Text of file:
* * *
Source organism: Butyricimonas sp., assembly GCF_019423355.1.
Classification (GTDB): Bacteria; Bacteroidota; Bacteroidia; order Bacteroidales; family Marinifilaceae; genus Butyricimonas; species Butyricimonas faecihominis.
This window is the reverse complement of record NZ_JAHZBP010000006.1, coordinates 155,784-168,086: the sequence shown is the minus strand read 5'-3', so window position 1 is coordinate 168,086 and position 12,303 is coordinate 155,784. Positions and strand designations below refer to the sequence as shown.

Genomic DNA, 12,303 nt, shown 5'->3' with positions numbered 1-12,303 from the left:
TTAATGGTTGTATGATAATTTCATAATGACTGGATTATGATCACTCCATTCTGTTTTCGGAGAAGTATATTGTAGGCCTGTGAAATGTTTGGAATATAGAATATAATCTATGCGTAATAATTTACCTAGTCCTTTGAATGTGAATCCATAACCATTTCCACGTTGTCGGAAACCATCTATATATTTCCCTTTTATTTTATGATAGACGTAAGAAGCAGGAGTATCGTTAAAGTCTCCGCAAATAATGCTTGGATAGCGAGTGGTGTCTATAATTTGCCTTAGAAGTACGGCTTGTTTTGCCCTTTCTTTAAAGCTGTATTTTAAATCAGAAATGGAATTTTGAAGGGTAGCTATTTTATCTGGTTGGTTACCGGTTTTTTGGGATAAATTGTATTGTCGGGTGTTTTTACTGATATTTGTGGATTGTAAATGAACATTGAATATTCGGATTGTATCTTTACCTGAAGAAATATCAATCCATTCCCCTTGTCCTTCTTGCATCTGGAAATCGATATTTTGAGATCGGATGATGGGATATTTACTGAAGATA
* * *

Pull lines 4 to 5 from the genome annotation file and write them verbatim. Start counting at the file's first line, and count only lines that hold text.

Genomic DNA, 12,303 nt, shown 5'->3' with positions numbered 1-12,303 from the left:
TTAATGGTTGTATGATAATTTCATAATGACTGGATTATGATCACTCCATTCTGTTTTCGGAGAAGTATATTGTAGGCCTGTGAAATGTTTGGAATATAGAATATAATCTATGCGTAATAATTTACCTAGTCCTTTGAATGTGAATCCATAACCATTTCCACGTTGTCGGAAACCATCTATATATTTCCCTTTTATTTTATGATAGACGTAAGAAGCAGGAGTATCGTTAAAGTCTCCGCAAATAATGCTTGGATAGCGAGTGGTGTCTATAATTTGCCTTAGAAGTACGGCTTGTTTTGCCCTTTCTTTAAAGCTGTATTTTAAATCAGAAATGGAATTTTGAAGGGTAGCTATTTTATCTGGTTGGTTACCGGTTTTTTGGGATAAATTGTATTGTCGGGTGTTTTTACTGATATTTGTGGATTGTAAATGAACATTGAATATTCGGATTGTATCTTTACCTGAAGAAATATCAATCCATTCCCCTTGTCCTTCTTGCATCTGGAAATCGATATTTTGAGATCGGATGATGGGATATTTACTGAAGATA